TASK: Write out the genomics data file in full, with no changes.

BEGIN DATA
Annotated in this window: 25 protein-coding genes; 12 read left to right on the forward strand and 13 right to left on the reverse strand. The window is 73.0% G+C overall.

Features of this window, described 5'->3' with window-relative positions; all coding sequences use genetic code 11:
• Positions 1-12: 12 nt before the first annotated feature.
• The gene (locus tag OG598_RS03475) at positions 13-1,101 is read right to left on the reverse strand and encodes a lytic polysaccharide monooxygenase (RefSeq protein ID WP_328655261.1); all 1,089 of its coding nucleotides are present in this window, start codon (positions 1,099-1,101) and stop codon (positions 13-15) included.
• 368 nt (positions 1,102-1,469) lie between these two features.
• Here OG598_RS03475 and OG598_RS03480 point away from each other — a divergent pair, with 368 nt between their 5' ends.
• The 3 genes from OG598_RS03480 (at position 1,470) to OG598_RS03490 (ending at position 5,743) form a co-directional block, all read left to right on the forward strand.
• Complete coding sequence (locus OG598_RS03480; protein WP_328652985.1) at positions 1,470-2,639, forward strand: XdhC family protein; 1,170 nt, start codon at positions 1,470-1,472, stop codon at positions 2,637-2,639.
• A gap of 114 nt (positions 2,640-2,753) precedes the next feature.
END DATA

Annotated in this window: 25 protein-coding genes; 12 read left to right on the forward strand and 13 right to left on the reverse strand. The window is 73.0% G+C overall.

Features of this window, described 5'->3' with window-relative positions; all coding sequences use genetic code 11:
• Positions 1-12: 12 nt before the first annotated feature.
• The gene (locus tag OG598_RS03475) at positions 13-1,101 is read right to left on the reverse strand and encodes a lytic polysaccharide monooxygenase (RefSeq protein ID WP_328655261.1); all 1,089 of its coding nucleotides are present in this window, start codon (positions 1,099-1,101) and stop codon (positions 13-15) included.
• 368 nt (positions 1,102-1,469) lie between these two features.
• Here OG598_RS03475 and OG598_RS03480 point away from each other — a divergent pair, with 368 nt between their 5' ends.
• The 3 genes from OG598_RS03480 (at position 1,470) to OG598_RS03490 (ending at position 5,743) form a co-directional block, all read left to right on the forward strand.
• Complete coding sequence (locus OG598_RS03480; protein WP_328652985.1) at positions 1,470-2,639, forward strand: XdhC family protein; 1,170 nt, start codon at positions 1,470-1,472, stop codon at positions 2,637-2,639.
• A gap of 114 nt (positions 2,640-2,753) precedes the next feature.